NAICs Latest Suitability Effort Elicits Mixed Reactions
Regulators latest effort to ensure suitable annuity sales to consumers is receiving general approval for its focus on the senior market. But insurers, producers and consumer advocates say they are still in the early stages of reviewing the new document.
Released on Feb. 21 by the National Association of Insurance Commissioners, Kansas City, Mo., the draft Senior Protection in Annuity Transactions model regulation and act takes a narrower focus than a previous draft that looked at suitability more broadly.
The previous effort was opposed by all three of these constituencies as well as some regulators.
A discussion of the new draft will be held during the spring NAIC meeting which starts on March 8. The session, to be held on March 11, is a preliminary step to a planned final adoption during the summer NAIC meeting in June.
An initial review suggests a case of “the good, the bad, and the ugly,” says Michael Lovendusky, senior counsel with the American Council of Life Insurers, Washington.
The “good” news, he says, is that after four years of discussing suitability, the NAIC has focused on the heart of the problem–the senior market.
The “bad,” he adds, is that regulators have included variable annuities, which are “already heavily regulated at the federal level.”
Additionally, they chose age 65 as the cutoff for a “senior” without a discussion of the issue, Lovendusky says. There has also been no cost benefit analysis, he adds.
The “ugly” part, he says, is that the model is intended to be adopted by the summer meeting in June, a short time span.
It is good news that regulators are addressing the senior market where there seems to be a problem, according to Ron Panneton, associate general counsel with the National Association of Insurance and Financial Advisors, Falls Church, Va. Panneton declined to comment on details of the new model until NAIFAs staff has reviewed it further.
The National Association for Variable Annuities, Reston, Va., is also reviewing the document, according to Mike DeGeorge, NAVA general counsel. The new draft has a much narrower focus, he notes. However, in previous comment letters regarding the earlier suitability model, NAVA has recommended that regulators exclude variable annuities from the model, DeGeorge says.
Kevin Hennosy, publisher of SpreadtheRisk.org, Kansas City, Mo., says it is a good thing that regulators want to address the area of most egregious violations, the senior market. However, he adds, it is too bad that regulators had to step back from protecting the larger population.
The insurer and producer are really the same entity because the producer is representing the insurer when a sale occurs, Hennosy says, and this should be reflected in the draft. “There is no reason that there should be a wall between the insurer and producer,” he says.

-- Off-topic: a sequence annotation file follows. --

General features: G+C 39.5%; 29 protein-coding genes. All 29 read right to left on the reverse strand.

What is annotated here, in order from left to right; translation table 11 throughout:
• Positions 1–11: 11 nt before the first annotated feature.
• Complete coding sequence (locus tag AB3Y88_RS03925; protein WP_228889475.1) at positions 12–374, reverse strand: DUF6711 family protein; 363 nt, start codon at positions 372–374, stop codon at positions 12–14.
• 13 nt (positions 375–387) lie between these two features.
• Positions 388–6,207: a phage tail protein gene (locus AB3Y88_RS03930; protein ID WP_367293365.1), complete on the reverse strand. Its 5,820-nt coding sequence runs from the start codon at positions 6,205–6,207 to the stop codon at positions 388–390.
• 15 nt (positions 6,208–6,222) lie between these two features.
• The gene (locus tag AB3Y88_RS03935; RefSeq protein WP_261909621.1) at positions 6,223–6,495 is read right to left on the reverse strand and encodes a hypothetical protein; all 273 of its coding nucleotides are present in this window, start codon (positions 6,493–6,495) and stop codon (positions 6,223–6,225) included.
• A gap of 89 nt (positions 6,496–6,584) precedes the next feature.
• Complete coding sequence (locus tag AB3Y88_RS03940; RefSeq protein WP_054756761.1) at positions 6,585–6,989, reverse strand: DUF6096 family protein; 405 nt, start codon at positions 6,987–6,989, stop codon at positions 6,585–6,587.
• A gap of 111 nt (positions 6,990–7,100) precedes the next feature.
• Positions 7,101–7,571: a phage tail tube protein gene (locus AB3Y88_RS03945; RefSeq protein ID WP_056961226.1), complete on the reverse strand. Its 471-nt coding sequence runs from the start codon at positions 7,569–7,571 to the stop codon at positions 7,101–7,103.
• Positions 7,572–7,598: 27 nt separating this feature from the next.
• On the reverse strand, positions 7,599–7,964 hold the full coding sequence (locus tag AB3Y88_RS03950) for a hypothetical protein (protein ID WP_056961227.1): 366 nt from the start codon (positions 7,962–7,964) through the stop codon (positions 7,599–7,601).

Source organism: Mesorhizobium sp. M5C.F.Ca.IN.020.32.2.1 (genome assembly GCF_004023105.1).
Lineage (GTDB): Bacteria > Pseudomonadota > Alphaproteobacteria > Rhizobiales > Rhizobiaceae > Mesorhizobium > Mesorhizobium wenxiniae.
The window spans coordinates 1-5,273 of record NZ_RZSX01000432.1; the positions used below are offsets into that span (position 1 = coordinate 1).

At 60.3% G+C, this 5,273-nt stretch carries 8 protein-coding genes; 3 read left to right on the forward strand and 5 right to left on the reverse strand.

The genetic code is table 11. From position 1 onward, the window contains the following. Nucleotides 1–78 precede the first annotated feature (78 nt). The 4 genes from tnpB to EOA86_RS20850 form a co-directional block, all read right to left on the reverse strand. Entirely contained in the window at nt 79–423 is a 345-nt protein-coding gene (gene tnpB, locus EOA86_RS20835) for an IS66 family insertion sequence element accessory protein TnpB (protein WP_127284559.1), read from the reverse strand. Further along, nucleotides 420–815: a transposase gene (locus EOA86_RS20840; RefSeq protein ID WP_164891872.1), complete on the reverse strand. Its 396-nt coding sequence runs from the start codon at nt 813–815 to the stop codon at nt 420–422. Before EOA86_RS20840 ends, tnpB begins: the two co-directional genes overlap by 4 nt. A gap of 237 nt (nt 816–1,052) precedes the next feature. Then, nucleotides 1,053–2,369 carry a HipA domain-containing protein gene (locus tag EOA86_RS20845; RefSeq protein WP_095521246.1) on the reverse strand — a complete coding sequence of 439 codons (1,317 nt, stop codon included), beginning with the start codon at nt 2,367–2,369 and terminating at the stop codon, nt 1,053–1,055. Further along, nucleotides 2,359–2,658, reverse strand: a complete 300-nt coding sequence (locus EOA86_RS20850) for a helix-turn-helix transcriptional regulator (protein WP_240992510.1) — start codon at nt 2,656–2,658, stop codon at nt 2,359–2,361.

The exemption of direct response sales from the model act and regulation is a bad thing, according to Hennosy, because it is a huge market and one that the senior population uses.
Exempting the direct response market could encourage insurers to favor this kind of distribution and to “get rid of the agency force.”
Hennosy says that while the mitigation of responsibility sections for insurers and producers do allow for lesser penalties for genuine efforts to rectify mistakes, they also need to have language such as “reasonably promptly” tightened.
It is a positive that regulators are focusing on sales to seniors, one of the issues that was talked about when the matter of suitability was first raised, says Scott Cipinko, executive director of the Life Insurers Council, Atlanta.
Another positive, according to Cipinko, is the exemption of annuities used to fund prepaid funeral contracts.
However, he cites a concern that adequate staffing to carry out the requirements of the model regulation could be problematic for small companies. As an example, he says one company he is aware of has a home office staff of six people. “It is not a virtual company, but virtually small.”
Another point he notes in the model act is that under the enforcement section, if a violation is made by a depository institution, the commissioner must notify the appropriate federal regulator before imposing a monetary penalty on that depository institution or suspending or revoking its license.
“Will that be boilerplate language in model regulations going forward?” he asks.
More generally, Cipinko expresses concern over the process and the fact that regulators developed the models in closed session.
Reproduced from National Underwriter Edition, March 3, 2003. Copyright 2003 by The National Underwriter Company in the serial publication. All rights reserved.Copyright in this article as an independent work may be held by the author.